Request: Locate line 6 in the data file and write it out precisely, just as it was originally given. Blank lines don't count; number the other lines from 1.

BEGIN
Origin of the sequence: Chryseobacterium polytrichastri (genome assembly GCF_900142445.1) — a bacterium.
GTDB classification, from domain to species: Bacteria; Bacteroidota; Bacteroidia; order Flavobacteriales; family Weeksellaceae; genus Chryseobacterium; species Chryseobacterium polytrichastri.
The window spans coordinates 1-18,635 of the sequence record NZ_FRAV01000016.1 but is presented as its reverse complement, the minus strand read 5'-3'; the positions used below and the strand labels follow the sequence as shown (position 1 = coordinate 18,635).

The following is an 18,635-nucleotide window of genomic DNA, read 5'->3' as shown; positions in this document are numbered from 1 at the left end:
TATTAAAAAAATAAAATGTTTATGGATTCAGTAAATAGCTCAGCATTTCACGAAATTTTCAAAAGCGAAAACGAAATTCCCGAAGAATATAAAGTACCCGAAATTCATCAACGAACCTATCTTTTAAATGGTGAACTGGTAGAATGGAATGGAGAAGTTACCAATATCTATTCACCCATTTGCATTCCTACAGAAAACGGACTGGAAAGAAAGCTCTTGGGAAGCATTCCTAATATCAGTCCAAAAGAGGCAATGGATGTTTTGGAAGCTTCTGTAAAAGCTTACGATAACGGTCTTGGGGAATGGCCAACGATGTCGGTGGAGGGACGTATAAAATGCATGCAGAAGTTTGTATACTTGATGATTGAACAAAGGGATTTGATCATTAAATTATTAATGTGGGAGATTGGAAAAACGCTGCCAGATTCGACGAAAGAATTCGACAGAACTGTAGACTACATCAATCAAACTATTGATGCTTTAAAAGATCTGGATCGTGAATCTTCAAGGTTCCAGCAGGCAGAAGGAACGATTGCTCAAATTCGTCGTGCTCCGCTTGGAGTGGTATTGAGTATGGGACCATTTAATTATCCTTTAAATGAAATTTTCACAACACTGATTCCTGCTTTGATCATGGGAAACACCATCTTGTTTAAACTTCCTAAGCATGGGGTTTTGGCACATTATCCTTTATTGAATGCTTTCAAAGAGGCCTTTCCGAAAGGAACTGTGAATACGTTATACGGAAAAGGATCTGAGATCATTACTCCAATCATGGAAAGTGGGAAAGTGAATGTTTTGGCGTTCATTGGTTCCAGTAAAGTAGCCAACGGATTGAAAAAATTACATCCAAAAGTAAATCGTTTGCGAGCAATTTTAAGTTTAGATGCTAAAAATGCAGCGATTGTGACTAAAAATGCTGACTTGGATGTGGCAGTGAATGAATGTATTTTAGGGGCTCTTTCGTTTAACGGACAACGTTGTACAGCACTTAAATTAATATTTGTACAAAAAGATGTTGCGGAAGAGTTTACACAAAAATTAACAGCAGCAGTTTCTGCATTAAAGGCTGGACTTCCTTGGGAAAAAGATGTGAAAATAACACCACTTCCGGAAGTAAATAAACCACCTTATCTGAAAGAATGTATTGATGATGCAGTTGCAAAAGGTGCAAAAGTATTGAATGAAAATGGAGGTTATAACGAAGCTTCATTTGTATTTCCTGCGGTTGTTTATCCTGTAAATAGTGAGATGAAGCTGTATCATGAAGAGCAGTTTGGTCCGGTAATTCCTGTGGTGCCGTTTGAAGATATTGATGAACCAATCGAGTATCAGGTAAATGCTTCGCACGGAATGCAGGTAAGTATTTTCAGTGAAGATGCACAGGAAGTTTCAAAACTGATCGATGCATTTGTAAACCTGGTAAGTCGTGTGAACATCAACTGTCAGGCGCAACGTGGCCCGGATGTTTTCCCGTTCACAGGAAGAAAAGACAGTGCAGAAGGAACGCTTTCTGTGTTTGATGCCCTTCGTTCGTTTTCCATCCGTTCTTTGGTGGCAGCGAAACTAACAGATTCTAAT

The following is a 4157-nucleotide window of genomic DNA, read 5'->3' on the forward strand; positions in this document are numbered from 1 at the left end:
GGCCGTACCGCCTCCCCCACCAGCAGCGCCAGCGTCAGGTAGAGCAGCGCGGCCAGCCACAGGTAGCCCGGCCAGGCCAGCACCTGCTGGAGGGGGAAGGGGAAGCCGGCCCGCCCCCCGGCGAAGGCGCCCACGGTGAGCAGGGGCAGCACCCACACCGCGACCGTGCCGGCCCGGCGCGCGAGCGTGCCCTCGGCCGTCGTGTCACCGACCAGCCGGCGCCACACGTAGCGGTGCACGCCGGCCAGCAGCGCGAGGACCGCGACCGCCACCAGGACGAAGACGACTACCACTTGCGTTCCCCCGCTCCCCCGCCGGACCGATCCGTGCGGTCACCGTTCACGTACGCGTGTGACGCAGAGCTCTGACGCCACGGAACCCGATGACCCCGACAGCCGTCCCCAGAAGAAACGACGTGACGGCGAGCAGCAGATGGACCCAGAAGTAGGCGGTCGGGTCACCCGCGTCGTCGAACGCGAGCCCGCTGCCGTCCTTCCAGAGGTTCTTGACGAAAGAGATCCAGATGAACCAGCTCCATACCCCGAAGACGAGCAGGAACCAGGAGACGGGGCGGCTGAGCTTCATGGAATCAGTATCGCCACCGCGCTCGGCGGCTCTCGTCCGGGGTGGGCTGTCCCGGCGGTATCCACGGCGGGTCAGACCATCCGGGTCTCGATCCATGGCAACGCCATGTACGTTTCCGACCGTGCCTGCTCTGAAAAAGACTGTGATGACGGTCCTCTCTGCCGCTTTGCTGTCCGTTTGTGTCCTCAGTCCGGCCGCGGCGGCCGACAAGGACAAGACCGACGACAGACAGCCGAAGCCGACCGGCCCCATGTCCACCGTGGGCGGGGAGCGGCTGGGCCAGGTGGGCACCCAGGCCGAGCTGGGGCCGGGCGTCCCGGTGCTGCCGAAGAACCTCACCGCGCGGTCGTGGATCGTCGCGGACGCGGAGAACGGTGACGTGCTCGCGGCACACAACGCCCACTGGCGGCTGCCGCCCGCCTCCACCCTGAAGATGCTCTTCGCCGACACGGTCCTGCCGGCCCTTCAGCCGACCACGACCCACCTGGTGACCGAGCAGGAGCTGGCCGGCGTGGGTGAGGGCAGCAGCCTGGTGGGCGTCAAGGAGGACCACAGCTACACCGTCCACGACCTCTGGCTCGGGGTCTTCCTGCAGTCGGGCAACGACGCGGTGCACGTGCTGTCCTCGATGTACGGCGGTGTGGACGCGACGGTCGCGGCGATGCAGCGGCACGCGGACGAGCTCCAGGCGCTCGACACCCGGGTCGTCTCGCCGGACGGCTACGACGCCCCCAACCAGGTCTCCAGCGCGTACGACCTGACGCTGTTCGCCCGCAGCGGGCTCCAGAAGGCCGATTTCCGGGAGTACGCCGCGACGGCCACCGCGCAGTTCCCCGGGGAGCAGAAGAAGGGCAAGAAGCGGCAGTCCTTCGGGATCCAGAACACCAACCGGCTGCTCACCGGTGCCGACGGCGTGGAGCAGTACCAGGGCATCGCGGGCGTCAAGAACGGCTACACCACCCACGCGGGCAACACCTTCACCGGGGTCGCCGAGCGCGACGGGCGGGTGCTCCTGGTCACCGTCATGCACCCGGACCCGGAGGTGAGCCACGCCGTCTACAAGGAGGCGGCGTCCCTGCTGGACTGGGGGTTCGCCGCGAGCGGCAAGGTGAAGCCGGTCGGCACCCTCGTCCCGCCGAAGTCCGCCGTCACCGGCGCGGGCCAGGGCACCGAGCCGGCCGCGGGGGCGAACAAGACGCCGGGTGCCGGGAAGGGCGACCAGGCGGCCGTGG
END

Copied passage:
The following is a 4157-nucleotide window of genomic DNA, read 5'->3' on the forward strand; positions in this document are numbered from 1 at the left end: